Ohio governor names cybersecurity strategic adviser, a ‘critical’ new role

Kirk Herath is Ohio's new cybersecurity strategic adviser, a role to coordinate state and local agencies and engage the private sector.
Ohio Gov. Mike DeWine hired a cyber adviser
Ohio Gov. Mike DeWine listens as U.S. President Joe Biden speaks during an event at the White House with members of the National Governors Association on January 31, 2022 in Washington, DC. (Win McNamee / Getty Images)

Ohio Gov. Mike DeWine this week named Kirk Herath as his cybersecurity strategic adviser, a new position created to “prevent cyberattacks against state government.”

Herath, an adjunct professor of law at Cleveland State University and Ohio State’s Moritz College of Law, was also serving as chairman of CyberOhio, the state’s cybersecurity advisory board. He spent 32 years at Nationwide Mutual Insurance Company, retiring as a vice president, associate general counsel and chief privacy officer.

In a press release, Lt. Gov. Jon Husted called the new role “critical to help keep our state safe.” The position was created by an executive order in which DeWine cites several statewide cybersecurity initiatives, including CyberOhio and the Ohio Cyber Reserve, a civilian volunteer group commanded by the state’s adjutant general.

The order calls for a “unified approach” among state agencies to guide the state’s cyber initiatives. The main roles of the cybersecurity strategic adviser are to lead that coordination, protect the state’s data and infrastructure, develop a cyber-response plan, develop uniform reporting standards and support state agencies, local governments and academic institutions throughout the state.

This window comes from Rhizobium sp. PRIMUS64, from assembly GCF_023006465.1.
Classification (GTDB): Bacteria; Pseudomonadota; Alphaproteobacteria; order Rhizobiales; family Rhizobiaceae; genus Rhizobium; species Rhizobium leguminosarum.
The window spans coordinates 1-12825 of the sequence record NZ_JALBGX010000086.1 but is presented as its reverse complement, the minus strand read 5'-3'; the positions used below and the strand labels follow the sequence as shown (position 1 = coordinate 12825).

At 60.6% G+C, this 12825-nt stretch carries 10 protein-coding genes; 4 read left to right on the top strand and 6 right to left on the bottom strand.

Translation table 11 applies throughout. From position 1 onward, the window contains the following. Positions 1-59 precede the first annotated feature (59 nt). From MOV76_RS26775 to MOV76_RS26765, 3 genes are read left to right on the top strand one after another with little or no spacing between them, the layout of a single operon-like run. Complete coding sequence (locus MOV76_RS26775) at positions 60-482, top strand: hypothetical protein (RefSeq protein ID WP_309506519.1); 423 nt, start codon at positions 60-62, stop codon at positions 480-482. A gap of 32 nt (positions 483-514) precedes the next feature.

Herath is also directed to work with the Ohio Department of Public Safety, its Department of Homeland Security and other agencies, the National Guard, the Office of Information Security and Privacy, the Ohio Department of Higher Education and other agencies involved in shoring up the state’s cybersecurity. 

The order notes the adviser “may also develop plans to engage the private sector in its statewide efforts of cyber protection activities and for workforce development in Ohio.”

Other governors have created similar roles. Most recently, New Mexico Gov. Michelle Lujan Grisham in March named a senior adviser for cybersecurity and critical infrastructure, a reaction to “potentially crippling Russian cyberattacks.”

Colin Wood

Written by Colin Wood

Colin Wood is the editor in chief of StateScoop and EdScoop. He's reported on government information technology policy for more than a decade, on topics including cybersecurity, IT governance and public safety.

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